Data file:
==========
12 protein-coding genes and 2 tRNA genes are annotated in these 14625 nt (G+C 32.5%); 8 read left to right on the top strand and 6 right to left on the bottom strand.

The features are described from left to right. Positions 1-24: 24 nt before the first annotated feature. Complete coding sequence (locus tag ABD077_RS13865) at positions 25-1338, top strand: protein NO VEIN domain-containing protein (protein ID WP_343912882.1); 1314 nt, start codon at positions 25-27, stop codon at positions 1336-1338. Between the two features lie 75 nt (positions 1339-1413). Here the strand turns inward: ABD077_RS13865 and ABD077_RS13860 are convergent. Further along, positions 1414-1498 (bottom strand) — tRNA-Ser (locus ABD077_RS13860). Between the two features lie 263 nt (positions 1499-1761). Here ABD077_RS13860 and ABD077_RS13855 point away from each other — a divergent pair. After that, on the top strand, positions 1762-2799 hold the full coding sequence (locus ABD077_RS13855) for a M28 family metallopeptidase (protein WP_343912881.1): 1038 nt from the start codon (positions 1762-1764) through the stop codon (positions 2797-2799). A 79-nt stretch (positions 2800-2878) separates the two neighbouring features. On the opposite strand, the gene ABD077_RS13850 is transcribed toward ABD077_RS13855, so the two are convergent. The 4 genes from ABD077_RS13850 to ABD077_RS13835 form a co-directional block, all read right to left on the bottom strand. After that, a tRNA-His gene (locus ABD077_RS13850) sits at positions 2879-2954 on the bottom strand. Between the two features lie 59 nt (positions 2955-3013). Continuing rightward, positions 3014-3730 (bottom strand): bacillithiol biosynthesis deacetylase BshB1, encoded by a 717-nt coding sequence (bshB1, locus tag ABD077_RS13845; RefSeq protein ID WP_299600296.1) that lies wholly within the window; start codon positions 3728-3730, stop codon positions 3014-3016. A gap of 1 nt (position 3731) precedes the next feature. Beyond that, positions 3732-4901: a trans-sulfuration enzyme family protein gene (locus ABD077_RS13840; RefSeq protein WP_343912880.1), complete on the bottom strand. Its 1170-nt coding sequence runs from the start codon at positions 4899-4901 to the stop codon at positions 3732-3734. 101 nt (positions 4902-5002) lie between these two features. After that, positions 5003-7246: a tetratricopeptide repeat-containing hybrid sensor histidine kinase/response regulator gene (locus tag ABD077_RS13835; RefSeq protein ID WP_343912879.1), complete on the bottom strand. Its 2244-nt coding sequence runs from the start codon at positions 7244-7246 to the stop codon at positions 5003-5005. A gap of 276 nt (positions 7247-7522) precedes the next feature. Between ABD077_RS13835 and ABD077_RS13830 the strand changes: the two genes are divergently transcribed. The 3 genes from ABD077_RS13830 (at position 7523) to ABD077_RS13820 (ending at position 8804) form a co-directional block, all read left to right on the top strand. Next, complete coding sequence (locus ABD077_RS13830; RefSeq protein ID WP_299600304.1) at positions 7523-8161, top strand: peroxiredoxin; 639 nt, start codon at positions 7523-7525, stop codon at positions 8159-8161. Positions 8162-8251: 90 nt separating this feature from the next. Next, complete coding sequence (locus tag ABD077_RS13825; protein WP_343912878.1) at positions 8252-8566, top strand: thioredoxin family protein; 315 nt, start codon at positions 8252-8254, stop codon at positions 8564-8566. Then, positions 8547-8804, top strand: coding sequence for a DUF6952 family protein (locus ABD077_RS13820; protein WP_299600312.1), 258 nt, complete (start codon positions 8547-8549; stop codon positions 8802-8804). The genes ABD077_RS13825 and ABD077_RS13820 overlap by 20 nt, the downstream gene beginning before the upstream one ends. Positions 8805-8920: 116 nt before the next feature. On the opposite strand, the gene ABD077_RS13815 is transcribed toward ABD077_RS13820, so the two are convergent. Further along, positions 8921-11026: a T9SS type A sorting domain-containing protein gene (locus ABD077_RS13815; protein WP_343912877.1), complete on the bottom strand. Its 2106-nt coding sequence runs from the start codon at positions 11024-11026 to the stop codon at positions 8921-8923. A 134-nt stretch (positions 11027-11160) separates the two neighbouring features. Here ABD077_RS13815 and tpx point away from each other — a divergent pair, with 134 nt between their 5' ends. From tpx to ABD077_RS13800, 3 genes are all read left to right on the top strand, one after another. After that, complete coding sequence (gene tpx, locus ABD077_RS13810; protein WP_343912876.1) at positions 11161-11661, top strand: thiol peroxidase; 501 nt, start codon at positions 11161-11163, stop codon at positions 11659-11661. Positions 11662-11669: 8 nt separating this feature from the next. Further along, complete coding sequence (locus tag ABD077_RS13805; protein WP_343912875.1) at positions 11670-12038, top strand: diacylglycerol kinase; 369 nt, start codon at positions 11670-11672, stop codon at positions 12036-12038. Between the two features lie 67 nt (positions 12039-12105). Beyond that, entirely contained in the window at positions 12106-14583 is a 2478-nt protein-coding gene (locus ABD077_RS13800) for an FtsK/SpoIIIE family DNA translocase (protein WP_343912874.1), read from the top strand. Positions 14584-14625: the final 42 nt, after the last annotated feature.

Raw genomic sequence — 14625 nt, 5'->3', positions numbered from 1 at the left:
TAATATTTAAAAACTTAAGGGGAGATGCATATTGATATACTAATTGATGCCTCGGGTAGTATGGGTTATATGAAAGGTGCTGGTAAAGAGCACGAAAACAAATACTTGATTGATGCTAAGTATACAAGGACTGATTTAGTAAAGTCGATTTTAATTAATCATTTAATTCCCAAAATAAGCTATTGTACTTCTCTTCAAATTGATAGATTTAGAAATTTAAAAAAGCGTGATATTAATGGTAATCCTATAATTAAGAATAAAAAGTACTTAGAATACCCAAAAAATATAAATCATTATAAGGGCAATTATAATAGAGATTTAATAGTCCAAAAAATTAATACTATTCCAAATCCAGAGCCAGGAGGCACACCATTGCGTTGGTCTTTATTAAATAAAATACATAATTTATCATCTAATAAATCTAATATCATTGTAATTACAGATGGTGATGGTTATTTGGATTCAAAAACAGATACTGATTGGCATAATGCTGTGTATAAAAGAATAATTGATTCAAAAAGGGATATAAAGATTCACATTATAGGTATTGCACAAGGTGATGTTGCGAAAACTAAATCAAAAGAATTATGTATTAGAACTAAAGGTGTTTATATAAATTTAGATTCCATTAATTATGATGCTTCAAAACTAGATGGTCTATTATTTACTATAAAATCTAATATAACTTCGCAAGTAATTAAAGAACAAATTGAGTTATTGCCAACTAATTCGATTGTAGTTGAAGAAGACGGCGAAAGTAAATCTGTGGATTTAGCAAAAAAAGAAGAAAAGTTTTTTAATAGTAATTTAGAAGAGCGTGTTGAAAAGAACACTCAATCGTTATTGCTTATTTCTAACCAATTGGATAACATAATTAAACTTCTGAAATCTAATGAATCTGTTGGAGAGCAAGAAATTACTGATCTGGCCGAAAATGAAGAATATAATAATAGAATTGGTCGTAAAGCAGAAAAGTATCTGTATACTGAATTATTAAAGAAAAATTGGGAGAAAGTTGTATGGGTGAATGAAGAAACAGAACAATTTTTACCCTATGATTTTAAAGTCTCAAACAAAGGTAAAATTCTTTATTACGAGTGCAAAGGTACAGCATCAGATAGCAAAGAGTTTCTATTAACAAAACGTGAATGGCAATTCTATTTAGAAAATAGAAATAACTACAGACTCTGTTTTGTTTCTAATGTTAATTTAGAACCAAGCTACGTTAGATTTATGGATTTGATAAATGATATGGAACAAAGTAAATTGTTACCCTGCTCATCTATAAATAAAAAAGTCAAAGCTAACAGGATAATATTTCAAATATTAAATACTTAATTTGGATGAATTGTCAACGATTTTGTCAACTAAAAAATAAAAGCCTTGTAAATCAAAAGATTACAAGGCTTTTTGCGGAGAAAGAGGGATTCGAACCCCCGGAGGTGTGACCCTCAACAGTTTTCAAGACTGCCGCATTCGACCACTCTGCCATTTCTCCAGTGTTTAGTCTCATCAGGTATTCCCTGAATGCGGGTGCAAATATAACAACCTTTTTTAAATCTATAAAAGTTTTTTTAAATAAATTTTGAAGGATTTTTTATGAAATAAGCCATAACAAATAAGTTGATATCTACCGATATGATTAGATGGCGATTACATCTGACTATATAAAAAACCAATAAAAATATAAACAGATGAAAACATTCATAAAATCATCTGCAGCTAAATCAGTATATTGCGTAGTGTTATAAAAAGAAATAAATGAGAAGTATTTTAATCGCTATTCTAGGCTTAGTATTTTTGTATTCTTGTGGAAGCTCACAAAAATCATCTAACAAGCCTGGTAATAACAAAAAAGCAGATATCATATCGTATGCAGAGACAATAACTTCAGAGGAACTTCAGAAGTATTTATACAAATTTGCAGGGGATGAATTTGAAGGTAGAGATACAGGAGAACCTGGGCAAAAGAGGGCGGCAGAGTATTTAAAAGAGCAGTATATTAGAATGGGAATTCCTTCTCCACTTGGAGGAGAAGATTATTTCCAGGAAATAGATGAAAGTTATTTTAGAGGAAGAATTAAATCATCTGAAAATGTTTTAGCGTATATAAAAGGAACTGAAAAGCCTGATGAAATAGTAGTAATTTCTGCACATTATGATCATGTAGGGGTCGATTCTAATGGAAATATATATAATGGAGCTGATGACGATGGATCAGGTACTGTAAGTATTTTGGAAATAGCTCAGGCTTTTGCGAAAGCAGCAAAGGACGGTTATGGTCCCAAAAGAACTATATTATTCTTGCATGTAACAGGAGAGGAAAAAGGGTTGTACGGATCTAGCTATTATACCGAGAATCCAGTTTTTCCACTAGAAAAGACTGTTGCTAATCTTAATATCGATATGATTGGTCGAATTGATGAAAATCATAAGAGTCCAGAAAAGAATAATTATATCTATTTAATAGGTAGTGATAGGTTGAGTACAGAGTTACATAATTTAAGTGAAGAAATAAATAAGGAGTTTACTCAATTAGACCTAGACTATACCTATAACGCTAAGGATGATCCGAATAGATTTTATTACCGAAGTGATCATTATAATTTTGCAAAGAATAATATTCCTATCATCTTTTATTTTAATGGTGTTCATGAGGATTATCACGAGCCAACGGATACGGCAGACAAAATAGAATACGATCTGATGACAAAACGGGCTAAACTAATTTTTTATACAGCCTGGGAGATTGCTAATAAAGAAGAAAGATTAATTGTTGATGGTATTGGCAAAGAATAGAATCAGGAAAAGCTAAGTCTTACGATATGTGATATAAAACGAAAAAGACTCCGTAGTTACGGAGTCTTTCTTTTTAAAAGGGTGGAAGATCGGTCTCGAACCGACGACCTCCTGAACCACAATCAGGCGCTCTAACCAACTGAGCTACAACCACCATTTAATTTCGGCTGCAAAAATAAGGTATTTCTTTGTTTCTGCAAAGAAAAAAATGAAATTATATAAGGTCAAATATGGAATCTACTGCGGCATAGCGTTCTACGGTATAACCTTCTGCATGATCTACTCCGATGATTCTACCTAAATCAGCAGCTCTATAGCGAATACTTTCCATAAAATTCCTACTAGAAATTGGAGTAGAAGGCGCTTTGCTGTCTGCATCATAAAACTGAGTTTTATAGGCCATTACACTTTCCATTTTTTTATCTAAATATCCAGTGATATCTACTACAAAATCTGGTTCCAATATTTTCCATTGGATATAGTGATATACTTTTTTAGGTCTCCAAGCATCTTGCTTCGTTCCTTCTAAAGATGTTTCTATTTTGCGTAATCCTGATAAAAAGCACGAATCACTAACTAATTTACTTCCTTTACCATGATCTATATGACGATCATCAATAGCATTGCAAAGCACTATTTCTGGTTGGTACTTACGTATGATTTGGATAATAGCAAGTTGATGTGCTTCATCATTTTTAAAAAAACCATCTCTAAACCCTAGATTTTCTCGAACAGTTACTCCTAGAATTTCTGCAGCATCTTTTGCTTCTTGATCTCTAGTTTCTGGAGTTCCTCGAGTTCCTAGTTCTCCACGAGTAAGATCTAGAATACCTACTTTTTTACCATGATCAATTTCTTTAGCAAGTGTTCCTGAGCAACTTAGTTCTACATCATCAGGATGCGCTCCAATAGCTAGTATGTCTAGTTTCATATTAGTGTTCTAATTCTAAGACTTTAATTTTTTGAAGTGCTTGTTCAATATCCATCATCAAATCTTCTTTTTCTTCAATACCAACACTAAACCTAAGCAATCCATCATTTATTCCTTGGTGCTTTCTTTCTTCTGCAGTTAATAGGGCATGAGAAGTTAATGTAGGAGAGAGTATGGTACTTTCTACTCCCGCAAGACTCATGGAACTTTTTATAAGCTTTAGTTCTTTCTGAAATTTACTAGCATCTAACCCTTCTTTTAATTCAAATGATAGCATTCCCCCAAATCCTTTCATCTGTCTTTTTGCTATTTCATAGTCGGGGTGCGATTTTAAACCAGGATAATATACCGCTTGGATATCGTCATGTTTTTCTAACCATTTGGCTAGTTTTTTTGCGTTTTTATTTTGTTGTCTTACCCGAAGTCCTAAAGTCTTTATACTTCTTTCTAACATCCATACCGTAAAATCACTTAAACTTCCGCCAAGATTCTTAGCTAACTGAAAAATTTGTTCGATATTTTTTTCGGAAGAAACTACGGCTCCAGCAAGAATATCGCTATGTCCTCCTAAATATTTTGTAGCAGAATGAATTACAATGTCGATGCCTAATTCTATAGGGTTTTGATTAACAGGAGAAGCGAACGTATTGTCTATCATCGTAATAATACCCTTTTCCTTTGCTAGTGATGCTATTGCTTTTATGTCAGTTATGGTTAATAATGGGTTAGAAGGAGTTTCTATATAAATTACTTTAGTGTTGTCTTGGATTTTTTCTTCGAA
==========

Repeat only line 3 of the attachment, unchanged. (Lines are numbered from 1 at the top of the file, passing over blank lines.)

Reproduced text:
Raw genomic sequence — 14625 nt, 5'->3', positions numbered from 1 at the left: